THE CONCRETE BRIDGE MAGAZINE

SPRING 2010

ASPIRE is a quarterly magazine published by PCI in cooperation with the associations of the National Concrete Bridge Council. The editorial content focuses on the latest technology and key issues in the Concrete Bridge Industry.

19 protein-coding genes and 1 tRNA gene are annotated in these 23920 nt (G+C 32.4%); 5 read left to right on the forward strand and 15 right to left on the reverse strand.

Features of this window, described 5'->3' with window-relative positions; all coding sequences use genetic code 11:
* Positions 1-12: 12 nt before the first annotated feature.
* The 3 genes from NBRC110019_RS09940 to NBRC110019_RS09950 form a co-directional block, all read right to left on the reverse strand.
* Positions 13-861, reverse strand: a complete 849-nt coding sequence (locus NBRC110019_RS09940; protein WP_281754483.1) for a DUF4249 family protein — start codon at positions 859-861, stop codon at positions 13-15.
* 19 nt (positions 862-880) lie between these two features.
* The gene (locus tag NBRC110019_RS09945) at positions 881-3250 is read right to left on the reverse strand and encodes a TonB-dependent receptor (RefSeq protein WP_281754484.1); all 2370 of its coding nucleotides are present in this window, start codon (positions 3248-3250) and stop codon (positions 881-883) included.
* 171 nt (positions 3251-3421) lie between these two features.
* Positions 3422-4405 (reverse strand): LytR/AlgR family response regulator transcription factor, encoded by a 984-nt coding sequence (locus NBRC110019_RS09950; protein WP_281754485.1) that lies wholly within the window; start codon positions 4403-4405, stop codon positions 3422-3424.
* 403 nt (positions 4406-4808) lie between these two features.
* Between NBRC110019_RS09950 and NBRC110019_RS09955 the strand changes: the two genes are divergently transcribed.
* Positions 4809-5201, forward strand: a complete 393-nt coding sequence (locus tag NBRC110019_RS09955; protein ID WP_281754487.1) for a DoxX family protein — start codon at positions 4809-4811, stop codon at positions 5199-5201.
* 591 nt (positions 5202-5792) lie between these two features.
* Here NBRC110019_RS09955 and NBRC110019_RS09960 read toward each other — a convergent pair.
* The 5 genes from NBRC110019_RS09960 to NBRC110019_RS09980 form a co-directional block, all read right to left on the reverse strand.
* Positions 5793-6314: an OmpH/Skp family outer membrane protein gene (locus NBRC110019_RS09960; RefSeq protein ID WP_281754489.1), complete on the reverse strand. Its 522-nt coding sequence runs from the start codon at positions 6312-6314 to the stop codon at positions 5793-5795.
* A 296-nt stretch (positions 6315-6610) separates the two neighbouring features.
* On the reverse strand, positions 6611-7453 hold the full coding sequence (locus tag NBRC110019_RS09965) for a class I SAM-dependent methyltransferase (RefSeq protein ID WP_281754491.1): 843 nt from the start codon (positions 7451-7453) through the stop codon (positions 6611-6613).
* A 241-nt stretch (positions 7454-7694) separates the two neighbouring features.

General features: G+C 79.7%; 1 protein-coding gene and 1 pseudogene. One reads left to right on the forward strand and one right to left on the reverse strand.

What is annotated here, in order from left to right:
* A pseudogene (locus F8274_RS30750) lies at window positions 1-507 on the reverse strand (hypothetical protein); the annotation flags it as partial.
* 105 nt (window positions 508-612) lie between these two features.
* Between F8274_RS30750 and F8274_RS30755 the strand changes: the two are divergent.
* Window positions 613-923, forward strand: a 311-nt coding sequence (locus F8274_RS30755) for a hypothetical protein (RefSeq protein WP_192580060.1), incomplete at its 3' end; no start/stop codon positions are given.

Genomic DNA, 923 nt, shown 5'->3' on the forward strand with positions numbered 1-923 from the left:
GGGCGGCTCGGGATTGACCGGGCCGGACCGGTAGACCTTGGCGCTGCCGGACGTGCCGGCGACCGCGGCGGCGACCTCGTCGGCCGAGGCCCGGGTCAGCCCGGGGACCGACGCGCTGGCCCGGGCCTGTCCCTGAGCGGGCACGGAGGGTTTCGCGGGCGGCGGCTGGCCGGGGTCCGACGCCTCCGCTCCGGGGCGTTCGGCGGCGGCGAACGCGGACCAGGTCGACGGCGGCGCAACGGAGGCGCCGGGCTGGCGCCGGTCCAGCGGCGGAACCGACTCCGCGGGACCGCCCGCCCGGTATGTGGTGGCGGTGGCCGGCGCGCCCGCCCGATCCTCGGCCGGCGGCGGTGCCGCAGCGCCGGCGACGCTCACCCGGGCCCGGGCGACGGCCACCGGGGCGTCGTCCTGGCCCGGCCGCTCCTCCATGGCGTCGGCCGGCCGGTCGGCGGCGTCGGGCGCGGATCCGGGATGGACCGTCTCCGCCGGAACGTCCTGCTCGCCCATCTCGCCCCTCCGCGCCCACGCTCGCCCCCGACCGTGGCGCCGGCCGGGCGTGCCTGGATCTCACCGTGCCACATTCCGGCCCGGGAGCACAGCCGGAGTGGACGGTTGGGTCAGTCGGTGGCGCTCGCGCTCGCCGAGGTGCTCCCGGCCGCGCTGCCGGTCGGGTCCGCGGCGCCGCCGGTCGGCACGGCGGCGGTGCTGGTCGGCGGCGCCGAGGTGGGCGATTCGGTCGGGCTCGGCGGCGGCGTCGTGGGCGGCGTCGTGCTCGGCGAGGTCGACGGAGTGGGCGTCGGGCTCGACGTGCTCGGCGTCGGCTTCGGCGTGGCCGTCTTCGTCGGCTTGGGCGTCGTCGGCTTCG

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50 | ASPIRE , Spring 2010 partly by OSHD, and funded jointly by the states of Oregon and Washington. It is partly a cast-in- place, post-tensioned, segmental concrete box girder and partly a precast, post-tensioned, segmental box girder bridge. The 11,750-ft-long structure boasted a 600-ft clear span over the navigation channel. During the last decade, two precast concrete segmental post-tensioned deck arch bridges have been built along the Oregon Coast, Cook's Chasm Bridge near Yachats with a 126-ft-long main span and Spencer Creek Bridge near Newport with a 140-ft-long main span. (For more information on this project, see the Winter 2010 issue of ASPIRE.) For a century, Oregon has played an active role in the evolution of concrete bridge design and construction. In 1913, construction of the scenic Columbia River Highway began, relying heavily on reinforced concrete structures to span the many streams, chasms, and mountainsides of the Columbia Gorge. From 1919 to 1936, the renowned concrete arch expert, Conde B. McCullough, headed the OSHD Bridge Section and produced many beautiful bridges that are still in service today. During the past decade, there was a tremendous amount of prestressed concrete girder construction as the state updated many major freeway structures. All of these things point to a future that makes extensive use of both reinforced and prestressed concrete and could include longer span concrete structures, incorporation of a larger variety of precast components, additional aesthetic solutions, and more preservation work so that future generations can enjoy Oregon's bridge heritage. _________ Ray Bottenberg is senior corrosion engineer with the Oregon Department of Transportation in Salem, Ore. The 1936 Alsea Bay Bridge, shown on left, at Waldport was one of five bridges built simultaneously under a large Public Works Administration project that eliminated five ferries along the Oregon Coast Highway. Designed by Conde B. McCullough and his staff to complement their natural settings, all five bridges included reinforced concrete arches. The Alsea Bay Bridge was replaced in 1991 with a new bridge, shown on right, that features post-tensioned concrete box-girder approaches. Photos: Oregon Department of Transportation. Seen from the north, the 1982 Glenn L. Jackson Memorial Bridge across the Columbia River at Portland was touted as the "first of a new generation of large segmental bridges." Photo: Oregon Department of Transportation. The Cape Creek Bridge on the Oregon Coast Highway is a 619-ft-long, two-tiered reinforced concrete arch inspired by the Roman aquaduct near Nimes, France. The bridge, completed in 1932, is still in use today. Photo: Henry G. Russell. State_spr10.indd 50 4/30/14 11:53 AM

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